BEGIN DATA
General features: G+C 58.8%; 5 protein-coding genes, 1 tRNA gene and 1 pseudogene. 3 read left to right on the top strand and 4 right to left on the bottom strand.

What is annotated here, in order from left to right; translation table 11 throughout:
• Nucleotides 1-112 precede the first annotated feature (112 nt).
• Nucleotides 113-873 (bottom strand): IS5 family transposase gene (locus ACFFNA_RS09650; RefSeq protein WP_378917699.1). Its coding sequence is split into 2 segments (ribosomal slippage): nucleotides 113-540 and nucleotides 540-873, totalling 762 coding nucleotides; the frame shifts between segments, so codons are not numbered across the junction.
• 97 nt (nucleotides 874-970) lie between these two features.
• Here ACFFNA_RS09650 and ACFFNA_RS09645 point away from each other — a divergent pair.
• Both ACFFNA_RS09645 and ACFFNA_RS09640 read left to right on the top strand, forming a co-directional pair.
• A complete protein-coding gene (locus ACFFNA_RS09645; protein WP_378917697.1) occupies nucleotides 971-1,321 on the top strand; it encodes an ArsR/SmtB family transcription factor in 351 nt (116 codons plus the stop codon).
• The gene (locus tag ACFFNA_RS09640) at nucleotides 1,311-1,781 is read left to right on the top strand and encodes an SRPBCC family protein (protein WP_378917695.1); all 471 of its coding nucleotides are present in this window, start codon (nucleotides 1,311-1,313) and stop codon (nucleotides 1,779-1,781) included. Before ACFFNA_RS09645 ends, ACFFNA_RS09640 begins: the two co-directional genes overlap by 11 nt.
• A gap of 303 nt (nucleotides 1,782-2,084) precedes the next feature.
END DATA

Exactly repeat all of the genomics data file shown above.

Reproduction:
General features: G+C 58.8%; 5 protein-coding genes, 1 tRNA gene and 1 pseudogene. 3 read left to right on the top strand and 4 right to left on the bottom strand.

What is annotated here, in order from left to right; translation table 11 throughout:
• Nucleotides 1-112 precede the first annotated feature (112 nt).
• Nucleotides 113-873 (bottom strand): IS5 family transposase gene (locus ACFFNA_RS09650; RefSeq protein WP_378917699.1). Its coding sequence is split into 2 segments (ribosomal slippage): nucleotides 113-540 and nucleotides 540-873, totalling 762 coding nucleotides; the frame shifts between segments, so codons are not numbered across the junction.
• 97 nt (nucleotides 874-970) lie between these two features.
• Here ACFFNA_RS09650 and ACFFNA_RS09645 point away from each other — a divergent pair.
• Both ACFFNA_RS09645 and ACFFNA_RS09640 read left to right on the top strand, forming a co-directional pair.
• A complete protein-coding gene (locus ACFFNA_RS09645; protein WP_378917697.1) occupies nucleotides 971-1,321 on the top strand; it encodes an ArsR/SmtB family transcription factor in 351 nt (116 codons plus the stop codon).
• The gene (locus tag ACFFNA_RS09640) at nucleotides 1,311-1,781 is read left to right on the top strand and encodes an SRPBCC family protein (protein WP_378917695.1); all 471 of its coding nucleotides are present in this window, start codon (nucleotides 1,311-1,313) and stop codon (nucleotides 1,779-1,781) included. Before ACFFNA_RS09645 ends, ACFFNA_RS09640 begins: the two co-directional genes overlap by 11 nt.
• A gap of 303 nt (nucleotides 1,782-2,084) precedes the next feature.